In mountaineering, the turnaround time is the point in time at which the party will turn around and head down the mountain regardless of how close to the summit. This is typically done to make certain that everyone is down before afternoon storms roll in and put the party at risk.

If I am preparing to climb a mountain, how do I determine what the turnaround times and from that what the start time should be?

2 Answers 2


Turnaround time will be driven by the time you want to be back to your origin/campsite. You will also need an idea how long the walk itself is going to take. That's quite important and more precise the better. You don't want underestimate and get caught in a night walk in serious mountaineering. Trust me. I've been there.

There are various factors you need to consider to get to this time.

  • Daylight. (In my part of the world, sunsets around 22.30 on the longest day and around 16.30 on the shortest day roughly.)
  • Weather. (if you know weather is supposed to turn at some point, you need to allow time to get back safely.)
  • Season of the year. (It might be a walk in the park during summer but late in the day during winter becomes a bit tricky when snow starts to melt and is prone to avalanches.)

Start time also relies on similar factors.

  • Daylight. (In my part of the world, sunrises around 5.30am on the longest day and around 7.30am on the shortest day roughly. You might want during the winter to have an "alpine start" at 3/4am and start the walk in the dark to make most of the day.)
  • Weather. (if you know weather is supposed to turn at some point, you might want to start earlier to maybe later.)
  • Season of the year. (Pretty much the same as the turnover time.)

The first thing to know is what is the latest you want to be on the summit and aim to be off before then. Then you calculate the estimated time it will take to summit and return. The start time is the the lastest time minus half of the trip time.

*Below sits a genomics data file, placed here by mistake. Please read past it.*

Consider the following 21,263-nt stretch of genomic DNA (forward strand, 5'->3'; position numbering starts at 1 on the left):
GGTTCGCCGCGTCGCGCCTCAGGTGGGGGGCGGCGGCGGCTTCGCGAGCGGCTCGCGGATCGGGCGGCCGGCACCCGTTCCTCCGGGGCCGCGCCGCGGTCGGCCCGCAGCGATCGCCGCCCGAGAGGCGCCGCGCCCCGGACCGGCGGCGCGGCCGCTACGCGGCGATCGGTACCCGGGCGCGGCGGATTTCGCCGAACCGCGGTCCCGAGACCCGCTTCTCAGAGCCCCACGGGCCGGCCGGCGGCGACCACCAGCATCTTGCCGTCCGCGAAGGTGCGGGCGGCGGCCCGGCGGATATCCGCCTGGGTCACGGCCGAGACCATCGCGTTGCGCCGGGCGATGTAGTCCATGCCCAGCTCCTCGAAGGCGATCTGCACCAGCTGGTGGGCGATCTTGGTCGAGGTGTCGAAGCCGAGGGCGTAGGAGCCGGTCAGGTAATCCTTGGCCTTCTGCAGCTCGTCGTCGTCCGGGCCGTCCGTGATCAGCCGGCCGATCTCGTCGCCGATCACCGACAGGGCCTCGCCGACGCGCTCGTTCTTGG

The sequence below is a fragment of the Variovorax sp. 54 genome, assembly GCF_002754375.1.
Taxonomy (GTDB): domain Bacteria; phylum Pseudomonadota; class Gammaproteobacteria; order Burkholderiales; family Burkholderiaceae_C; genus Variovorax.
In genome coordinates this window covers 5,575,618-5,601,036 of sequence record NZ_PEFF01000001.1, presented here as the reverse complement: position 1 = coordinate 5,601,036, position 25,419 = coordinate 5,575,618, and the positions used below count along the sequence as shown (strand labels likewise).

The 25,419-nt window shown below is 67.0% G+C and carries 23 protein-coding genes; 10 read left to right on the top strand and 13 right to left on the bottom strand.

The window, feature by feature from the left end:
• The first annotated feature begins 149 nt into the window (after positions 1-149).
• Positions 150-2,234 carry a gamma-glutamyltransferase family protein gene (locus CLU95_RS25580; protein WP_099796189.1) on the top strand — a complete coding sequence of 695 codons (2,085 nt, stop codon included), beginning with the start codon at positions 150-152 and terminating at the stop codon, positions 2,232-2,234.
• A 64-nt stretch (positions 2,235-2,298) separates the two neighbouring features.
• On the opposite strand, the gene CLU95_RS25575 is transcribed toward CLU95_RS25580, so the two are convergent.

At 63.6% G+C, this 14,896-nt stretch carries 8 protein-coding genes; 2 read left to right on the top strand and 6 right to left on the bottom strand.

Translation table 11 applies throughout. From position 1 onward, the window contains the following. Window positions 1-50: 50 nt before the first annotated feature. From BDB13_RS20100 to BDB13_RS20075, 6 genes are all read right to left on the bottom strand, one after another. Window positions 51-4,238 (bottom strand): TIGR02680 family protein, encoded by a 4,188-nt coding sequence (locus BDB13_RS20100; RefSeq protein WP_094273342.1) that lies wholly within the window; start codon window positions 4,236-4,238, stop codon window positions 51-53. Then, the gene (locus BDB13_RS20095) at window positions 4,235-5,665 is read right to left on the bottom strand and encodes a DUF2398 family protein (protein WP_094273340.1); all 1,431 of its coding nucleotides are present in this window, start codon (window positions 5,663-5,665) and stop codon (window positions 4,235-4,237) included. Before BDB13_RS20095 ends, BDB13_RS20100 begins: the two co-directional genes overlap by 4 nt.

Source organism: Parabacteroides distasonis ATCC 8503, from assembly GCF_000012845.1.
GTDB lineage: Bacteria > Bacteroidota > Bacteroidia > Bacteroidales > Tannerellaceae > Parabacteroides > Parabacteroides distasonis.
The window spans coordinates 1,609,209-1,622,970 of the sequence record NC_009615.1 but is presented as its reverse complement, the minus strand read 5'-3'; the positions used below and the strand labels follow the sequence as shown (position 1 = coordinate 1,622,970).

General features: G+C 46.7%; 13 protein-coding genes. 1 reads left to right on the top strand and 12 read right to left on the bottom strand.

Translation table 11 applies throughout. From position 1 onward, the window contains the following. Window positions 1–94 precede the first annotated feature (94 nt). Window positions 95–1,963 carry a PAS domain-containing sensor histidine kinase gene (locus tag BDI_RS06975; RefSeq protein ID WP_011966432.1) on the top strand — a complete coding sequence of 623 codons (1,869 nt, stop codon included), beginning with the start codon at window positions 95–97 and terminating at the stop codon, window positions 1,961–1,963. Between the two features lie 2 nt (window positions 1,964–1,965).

So if thunderstorms are know to hit the mountain starting at noon, and to be conservative you want to be off by 11:00 am, and the whole trip is estimated to take 14 hours, then you want to be on the trail at 4:00 am.

11 - (14/2) = 4

If getting down at 6:00 pm would mean that you get back in the dark, then it would be better to get an even earlier start.

If a thunderstorm starts moving in earlier, then you should turn around anyways.

Usually, going up and down take pretty similar amounts of time, but there are few things that make the descent faster, like

  • The ability to glissade the slope you ascended
  • Rappeling the route

and there are a few things that descent take longer, like

  • Getting more and more tired as the day goes on.
  • Loosing the sense of urgency that comes with the trying to beat the thunderstorms and so taking your time.
  • 6
    I can't think of any circumstance where coming down will take just as long as going up, unless the trail is pretty much flat and the elevation gain isn't noticeable. Otherwise, down hill is always faster than uphill. Glissading does more than save you a bit of time. I came down a hike in 40 minutes that took us 3 hours to get up last year.
    – ShemSeger
    Commented Nov 21, 2016 at 20:48
  • 2
    @ShemSeger I have personal/anecdotal evidence that going up can be faster, I think it is one of those things that is highly situationally dependent. Commented Nov 21, 2016 at 20:58
  • 2
    If the ratio of uptime to downtime is highly situational dependent, I think you should make it clearer in your question what is the situation. I'm not a climber, but as a hiker, I've used a rule of thumb that time to come down is half the time to go up, and that has always proved safe.
    – ab2
    Commented Nov 21, 2016 at 23:38
  • @ab2 As a climber, coming down the mountain is always significantly faster, because you descend on your ropes, when double or twin roping you come down especially fast, because you can descend 60-70m at a time.
    – ShemSeger
    Commented Nov 22, 2016 at 4:06
  • You also might want to consider other hazards, such as avalanche prone slopes that will recieve sun at a certain time of day. And naturally, doing a traverse you'll look at up and down routes separately.
    – Guran
    Commented Nov 22, 2016 at 14:54

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